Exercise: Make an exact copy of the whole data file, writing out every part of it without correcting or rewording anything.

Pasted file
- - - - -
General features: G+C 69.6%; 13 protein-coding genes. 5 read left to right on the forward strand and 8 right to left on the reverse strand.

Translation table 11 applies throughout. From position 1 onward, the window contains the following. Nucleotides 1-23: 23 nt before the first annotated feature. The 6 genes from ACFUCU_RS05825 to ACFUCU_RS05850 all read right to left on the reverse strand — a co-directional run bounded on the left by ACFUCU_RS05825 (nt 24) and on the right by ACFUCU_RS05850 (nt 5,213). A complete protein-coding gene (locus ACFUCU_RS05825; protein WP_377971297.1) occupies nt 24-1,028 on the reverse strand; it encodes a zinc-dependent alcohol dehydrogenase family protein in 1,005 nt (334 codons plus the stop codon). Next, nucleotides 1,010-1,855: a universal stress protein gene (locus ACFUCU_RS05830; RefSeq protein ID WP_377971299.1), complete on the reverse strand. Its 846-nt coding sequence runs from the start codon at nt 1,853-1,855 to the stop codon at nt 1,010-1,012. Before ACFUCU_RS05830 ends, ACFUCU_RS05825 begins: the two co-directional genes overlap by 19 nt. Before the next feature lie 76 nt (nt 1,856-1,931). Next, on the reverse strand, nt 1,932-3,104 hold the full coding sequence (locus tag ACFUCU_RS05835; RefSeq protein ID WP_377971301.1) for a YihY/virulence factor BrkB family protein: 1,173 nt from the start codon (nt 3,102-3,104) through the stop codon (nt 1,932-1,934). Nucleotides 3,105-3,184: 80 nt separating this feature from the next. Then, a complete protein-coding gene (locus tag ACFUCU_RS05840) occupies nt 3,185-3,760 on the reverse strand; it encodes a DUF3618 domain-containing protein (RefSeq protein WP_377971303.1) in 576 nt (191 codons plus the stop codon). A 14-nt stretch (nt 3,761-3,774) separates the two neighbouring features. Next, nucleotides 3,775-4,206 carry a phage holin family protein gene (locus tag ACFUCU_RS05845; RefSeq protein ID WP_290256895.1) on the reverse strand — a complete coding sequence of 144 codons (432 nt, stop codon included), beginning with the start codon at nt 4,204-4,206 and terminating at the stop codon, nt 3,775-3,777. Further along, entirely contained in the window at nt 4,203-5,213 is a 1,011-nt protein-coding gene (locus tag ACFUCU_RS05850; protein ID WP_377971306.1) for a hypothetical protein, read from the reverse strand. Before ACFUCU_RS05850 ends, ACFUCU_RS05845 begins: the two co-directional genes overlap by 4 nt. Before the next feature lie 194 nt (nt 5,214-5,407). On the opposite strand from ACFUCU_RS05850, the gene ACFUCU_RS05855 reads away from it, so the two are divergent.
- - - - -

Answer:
General features: G+C 69.6%; 13 protein-coding genes. 5 read left to right on the forward strand and 8 right to left on the reverse strand.

Translation table 11 applies throughout. From position 1 onward, the window contains the following. Nucleotides 1-23: 23 nt before the first annotated feature. The 6 genes from ACFUCU_RS05825 to ACFUCU_RS05850 all read right to left on the reverse strand — a co-directional run bounded on the left by ACFUCU_RS05825 (nt 24) and on the right by ACFUCU_RS05850 (nt 5,213). A complete protein-coding gene (locus ACFUCU_RS05825; protein WP_377971297.1) occupies nt 24-1,028 on the reverse strand; it encodes a zinc-dependent alcohol dehydrogenase family protein in 1,005 nt (334 codons plus the stop codon). Next, nucleotides 1,010-1,855: a universal stress protein gene (locus ACFUCU_RS05830; RefSeq protein ID WP_377971299.1), complete on the reverse strand. Its 846-nt coding sequence runs from the start codon at nt 1,853-1,855 to the stop codon at nt 1,010-1,012. Before ACFUCU_RS05830 ends, ACFUCU_RS05825 begins: the two co-directional genes overlap by 19 nt. Before the next feature lie 76 nt (nt 1,856-1,931). Next, on the reverse strand, nt 1,932-3,104 hold the full coding sequence (locus tag ACFUCU_RS05835; RefSeq protein ID WP_377971301.1) for a YihY/virulence factor BrkB family protein: 1,173 nt from the start codon (nt 3,102-3,104) through the stop codon (nt 1,932-1,934). Nucleotides 3,105-3,184: 80 nt separating this feature from the next. Then, a complete protein-coding gene (locus tag ACFUCU_RS05840) occupies nt 3,185-3,760 on the reverse strand; it encodes a DUF3618 domain-containing protein (RefSeq protein WP_377971303.1) in 576 nt (191 codons plus the stop codon). A 14-nt stretch (nt 3,761-3,774) separates the two neighbouring features. Next, nucleotides 3,775-4,206 carry a phage holin family protein gene (locus tag ACFUCU_RS05845; RefSeq protein ID WP_290256895.1) on the reverse strand — a complete coding sequence of 144 codons (432 nt, stop codon included), beginning with the start codon at nt 4,204-4,206 and terminating at the stop codon, nt 3,775-3,777. Further along, entirely contained in the window at nt 4,203-5,213 is a 1,011-nt protein-coding gene (locus tag ACFUCU_RS05850; protein ID WP_377971306.1) for a hypothetical protein, read from the reverse strand. Before ACFUCU_RS05850 ends, ACFUCU_RS05845 begins: the two co-directional genes overlap by 4 nt. Before the next feature lie 194 nt (nt 5,214-5,407). On the opposite strand from ACFUCU_RS05850, the gene ACFUCU_RS05855 reads away from it, so the two are divergent.